Analysing barriers to education in rural Chile

Ana Luisa López

Photo by: Danladi Mamman, GCEN

Most of the people in the IX Region of South Chile belong to the Mapuche ethnic group. They have lived there for centuries and maintain their own traditions and language, Mapudungun. They take pride in having fought the Spanish and resisted being conquered. In rural areas vulnerability goes hand-in-hand with isolation and economic difficulties, and there is little opportunity for social mobility. The IX Region suffers the highest levels of poverty in the country. In this article Ana Luisa explains how she and the teachers in a rural school used a range of EENET materials to promote discussion about inclusion, and how they were inspired by stories from Zambia. The concepts and approach used for reflection were inspired by the Index for Inclusion.

"How can it be possible that we as teachers can have so much in common, living in such different and far apart countries?"

In 2004 I went to live in a small 'commune' (village) in South Chile in order to collaborate with teachers in an action research process. I invited 30 teachers and education staff to analyse the barriers they were facing to presence, learning and participation. I introduced them first to the Index for Inclusion, and they based their analysis on the concepts and approach recommended by this guidance resource.

I worked in a nursery, a primary and a secondary school - with 500 students in total. As I am a Spanish researcher, working together with the teachers was the first aspect to face, because we needed to establish a relationship based on co-operation and trust.

We embarked on a challenging adventure. We organised a number of one-day meetings where teachers could talk about the situation facing their school. We shared ideas and worked together to respond better to the diversity of students. A key aspect of this challenge was working in collaboration with other teachers. I found this diagram from EENET's action research CD-ROM* useful - it helped teachers understand the process of reflection in action, and the importance of working together.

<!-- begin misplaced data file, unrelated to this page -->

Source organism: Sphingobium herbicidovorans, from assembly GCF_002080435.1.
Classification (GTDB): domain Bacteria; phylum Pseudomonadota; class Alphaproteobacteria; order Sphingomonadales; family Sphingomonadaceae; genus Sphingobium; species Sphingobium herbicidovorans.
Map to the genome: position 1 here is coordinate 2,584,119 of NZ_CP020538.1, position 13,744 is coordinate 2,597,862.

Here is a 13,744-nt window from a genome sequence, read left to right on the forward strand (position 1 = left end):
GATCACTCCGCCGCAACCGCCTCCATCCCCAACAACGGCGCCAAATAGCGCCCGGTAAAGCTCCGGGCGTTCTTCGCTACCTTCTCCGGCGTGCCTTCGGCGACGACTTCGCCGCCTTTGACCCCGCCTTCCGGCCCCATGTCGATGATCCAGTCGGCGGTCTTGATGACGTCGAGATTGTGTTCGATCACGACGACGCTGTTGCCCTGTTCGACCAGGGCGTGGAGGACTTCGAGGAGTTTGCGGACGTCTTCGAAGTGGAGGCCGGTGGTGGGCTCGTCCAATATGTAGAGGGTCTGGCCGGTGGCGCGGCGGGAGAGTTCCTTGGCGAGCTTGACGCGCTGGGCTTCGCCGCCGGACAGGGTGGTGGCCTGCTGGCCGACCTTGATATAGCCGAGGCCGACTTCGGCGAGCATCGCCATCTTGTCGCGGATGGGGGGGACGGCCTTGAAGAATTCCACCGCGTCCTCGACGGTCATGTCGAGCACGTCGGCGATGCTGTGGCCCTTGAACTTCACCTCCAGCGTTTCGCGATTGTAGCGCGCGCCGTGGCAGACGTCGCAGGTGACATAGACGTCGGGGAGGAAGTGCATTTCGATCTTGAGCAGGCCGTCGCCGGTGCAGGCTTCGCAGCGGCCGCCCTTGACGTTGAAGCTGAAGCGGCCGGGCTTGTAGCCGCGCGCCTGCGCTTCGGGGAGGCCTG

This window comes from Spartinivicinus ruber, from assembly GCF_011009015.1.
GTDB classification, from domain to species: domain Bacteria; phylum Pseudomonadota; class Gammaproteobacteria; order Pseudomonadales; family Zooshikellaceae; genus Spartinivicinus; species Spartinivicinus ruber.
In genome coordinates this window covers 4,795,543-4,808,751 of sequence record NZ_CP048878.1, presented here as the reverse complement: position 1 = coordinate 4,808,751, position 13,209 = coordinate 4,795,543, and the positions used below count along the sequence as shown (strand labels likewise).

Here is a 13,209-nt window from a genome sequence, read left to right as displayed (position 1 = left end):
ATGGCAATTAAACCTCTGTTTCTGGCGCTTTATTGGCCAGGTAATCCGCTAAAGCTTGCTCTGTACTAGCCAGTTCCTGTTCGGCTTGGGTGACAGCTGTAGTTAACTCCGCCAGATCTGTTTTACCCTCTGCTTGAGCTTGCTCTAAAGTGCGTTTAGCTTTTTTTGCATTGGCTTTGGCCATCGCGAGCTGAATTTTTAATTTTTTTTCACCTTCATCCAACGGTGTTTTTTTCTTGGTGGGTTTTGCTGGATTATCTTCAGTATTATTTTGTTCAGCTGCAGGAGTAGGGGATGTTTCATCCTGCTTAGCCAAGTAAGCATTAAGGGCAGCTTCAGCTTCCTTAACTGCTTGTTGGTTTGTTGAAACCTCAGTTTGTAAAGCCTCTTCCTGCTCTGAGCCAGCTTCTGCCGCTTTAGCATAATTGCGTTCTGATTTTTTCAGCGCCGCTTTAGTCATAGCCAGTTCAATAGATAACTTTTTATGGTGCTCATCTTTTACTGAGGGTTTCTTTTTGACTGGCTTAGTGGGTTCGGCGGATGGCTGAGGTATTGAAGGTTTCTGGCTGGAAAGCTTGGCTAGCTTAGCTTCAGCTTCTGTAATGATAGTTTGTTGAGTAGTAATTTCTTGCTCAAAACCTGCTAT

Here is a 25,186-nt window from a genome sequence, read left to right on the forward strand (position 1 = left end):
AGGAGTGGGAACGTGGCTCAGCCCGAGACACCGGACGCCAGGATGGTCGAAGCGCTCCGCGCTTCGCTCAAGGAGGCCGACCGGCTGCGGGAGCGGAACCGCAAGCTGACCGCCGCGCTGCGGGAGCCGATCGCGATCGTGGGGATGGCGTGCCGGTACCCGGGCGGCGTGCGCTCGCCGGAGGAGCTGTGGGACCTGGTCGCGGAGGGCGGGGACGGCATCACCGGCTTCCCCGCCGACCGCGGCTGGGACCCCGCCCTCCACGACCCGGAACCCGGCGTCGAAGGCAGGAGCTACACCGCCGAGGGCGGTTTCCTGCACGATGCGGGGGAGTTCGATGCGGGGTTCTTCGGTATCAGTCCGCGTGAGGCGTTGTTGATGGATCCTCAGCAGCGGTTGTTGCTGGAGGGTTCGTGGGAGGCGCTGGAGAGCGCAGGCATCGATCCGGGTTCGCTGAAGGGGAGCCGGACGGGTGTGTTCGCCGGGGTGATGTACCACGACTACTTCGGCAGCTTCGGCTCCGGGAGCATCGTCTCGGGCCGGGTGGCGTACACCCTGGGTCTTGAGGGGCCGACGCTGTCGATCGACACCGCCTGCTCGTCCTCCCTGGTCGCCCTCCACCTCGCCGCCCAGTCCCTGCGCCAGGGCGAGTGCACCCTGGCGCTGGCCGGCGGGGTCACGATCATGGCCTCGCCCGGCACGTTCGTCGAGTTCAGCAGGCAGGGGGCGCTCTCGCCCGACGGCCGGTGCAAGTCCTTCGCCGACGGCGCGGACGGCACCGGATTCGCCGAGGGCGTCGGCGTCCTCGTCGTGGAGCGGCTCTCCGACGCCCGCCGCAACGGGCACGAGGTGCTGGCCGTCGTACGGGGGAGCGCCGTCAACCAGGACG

The action research cycle

The action research cycle

Don't rush into action; look again, gather more info; do more thinking if need be!

We also found the mind mapping ideas from the CD-ROM helpful. This led to some rich discussions on the positive and negative aspects of our school. The debates were necessary to analyse our barriers to diversity and to understand who was affected by them.

Mind mapping using tree diagrams
Secondary teachers’ tree. Nursery educators’ tree.
Secondary teachers’ tree.
Roots: 'lack of motivation' is the most important barrier.
Trunk: strategies previously tried and possible new ones.
Branches: different resources for support.
Nursery educators’ tree.
Roots: 'Parent's participation and valorising of early childhood education' and 'make better use of school human resources: Mapudungun language, folklore and ecology'.
Trunk: planned activities.
Branches: existing resources to use.

The activities helped teachers to talk about the barriers their students were facing. The nursery educators expressed their concerns: they felt that some parents did not know how to support their children's education effectively. The educators were therefore planning training sessions and radio training programmes for parents and tutors. A number of children from an orphanage attend the school. They find it difficult to follow the class routine and demand constant individual attention. It was decided to reorganise the role of the educators and teaching assistants, and the rotation of their responsibilities, in order to respond to the children's needs and to involve them in the class dynamic.